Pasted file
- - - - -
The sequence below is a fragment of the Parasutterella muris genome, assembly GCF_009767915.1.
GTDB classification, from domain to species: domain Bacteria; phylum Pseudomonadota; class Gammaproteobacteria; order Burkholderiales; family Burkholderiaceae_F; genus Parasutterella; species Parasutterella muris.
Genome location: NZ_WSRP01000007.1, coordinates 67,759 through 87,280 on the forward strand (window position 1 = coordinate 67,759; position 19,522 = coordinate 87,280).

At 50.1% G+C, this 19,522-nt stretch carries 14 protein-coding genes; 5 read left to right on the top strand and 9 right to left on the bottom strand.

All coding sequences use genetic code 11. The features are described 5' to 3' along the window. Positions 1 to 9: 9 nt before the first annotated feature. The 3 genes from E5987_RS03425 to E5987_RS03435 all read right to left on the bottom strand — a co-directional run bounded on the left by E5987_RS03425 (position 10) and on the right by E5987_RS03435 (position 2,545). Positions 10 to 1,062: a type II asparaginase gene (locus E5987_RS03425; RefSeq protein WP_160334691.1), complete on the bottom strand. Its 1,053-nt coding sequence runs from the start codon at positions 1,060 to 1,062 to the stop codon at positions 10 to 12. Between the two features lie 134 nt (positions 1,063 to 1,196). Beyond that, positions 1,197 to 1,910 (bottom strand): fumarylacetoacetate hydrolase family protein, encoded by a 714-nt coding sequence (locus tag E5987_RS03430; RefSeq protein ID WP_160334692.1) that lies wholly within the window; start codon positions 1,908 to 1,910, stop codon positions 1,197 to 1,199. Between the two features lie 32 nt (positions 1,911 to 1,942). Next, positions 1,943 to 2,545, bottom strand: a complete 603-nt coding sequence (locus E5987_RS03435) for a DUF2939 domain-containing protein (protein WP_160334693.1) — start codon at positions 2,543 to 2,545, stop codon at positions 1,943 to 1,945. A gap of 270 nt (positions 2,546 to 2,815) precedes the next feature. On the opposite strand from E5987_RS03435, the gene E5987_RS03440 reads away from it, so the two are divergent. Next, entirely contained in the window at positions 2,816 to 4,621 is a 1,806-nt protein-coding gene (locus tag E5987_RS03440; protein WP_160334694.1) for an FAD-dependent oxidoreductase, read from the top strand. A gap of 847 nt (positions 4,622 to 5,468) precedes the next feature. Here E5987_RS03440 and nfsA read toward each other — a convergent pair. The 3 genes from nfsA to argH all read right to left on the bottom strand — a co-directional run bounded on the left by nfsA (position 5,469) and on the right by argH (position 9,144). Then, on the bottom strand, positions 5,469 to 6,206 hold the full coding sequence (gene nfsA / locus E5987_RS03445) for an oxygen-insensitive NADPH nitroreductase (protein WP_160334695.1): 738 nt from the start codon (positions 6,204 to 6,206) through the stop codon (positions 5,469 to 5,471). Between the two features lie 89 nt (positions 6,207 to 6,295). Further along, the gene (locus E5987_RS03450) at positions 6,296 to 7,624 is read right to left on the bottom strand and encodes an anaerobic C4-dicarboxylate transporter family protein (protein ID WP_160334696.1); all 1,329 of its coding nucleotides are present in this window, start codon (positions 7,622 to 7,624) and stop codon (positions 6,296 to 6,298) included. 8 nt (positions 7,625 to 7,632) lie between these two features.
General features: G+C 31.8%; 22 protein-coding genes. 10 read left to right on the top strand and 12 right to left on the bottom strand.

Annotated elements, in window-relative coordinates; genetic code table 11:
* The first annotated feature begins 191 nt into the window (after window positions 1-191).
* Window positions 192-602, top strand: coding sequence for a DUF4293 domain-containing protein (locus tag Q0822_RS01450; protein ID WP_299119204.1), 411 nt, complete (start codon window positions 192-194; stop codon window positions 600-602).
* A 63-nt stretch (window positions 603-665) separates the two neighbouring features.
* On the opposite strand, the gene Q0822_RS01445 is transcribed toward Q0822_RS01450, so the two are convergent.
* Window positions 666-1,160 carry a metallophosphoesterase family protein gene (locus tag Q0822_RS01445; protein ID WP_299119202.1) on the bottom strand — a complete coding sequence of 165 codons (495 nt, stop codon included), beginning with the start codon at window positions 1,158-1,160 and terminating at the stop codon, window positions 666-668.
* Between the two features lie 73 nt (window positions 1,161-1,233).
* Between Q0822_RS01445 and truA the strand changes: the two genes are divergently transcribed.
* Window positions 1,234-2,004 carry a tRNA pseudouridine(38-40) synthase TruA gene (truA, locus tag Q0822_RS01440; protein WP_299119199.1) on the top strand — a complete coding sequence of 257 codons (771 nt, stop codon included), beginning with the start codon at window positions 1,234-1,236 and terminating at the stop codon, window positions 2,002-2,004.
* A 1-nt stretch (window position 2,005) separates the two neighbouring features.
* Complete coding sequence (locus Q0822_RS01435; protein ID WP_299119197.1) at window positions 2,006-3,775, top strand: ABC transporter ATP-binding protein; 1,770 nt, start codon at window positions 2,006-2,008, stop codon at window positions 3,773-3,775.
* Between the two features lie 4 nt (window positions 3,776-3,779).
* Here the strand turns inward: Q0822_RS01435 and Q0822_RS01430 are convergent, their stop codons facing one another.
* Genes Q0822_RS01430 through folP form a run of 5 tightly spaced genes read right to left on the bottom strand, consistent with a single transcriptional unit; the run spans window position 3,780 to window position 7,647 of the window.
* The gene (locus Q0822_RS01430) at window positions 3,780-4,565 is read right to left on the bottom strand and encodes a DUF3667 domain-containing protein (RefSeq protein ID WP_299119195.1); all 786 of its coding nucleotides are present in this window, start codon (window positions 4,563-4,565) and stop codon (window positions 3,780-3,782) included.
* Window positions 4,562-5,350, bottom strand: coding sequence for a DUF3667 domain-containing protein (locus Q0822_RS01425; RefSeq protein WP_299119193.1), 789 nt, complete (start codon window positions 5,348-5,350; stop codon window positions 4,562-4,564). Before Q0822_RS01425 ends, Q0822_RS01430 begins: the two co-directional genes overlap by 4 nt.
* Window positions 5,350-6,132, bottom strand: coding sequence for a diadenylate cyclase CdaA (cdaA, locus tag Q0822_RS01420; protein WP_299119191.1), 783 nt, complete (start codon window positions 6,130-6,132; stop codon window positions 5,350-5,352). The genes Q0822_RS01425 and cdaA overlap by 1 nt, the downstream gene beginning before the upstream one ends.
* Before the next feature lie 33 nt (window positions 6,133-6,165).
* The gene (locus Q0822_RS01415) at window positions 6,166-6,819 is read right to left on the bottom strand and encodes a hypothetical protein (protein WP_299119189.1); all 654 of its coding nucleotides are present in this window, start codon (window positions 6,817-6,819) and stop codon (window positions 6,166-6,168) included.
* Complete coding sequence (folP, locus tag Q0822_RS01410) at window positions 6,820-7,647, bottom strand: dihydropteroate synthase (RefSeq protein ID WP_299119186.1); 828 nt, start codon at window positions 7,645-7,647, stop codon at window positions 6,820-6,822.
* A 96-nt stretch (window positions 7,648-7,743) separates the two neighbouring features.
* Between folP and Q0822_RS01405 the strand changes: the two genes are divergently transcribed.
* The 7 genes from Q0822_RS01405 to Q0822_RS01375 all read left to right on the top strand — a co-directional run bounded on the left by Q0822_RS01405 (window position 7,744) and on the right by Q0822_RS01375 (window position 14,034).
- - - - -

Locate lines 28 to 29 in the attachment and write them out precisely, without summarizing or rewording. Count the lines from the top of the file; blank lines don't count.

* Between folP and Q0822_RS01405 the strand changes: the two genes are divergently transcribed.
* The 7 genes from Q0822_RS01405 to Q0822_RS01375 all read left to right on the top strand — a co-directional run bounded on the left by Q0822_RS01405 (window position 7,744) and on the right by Q0822_RS01375 (window position 14,034).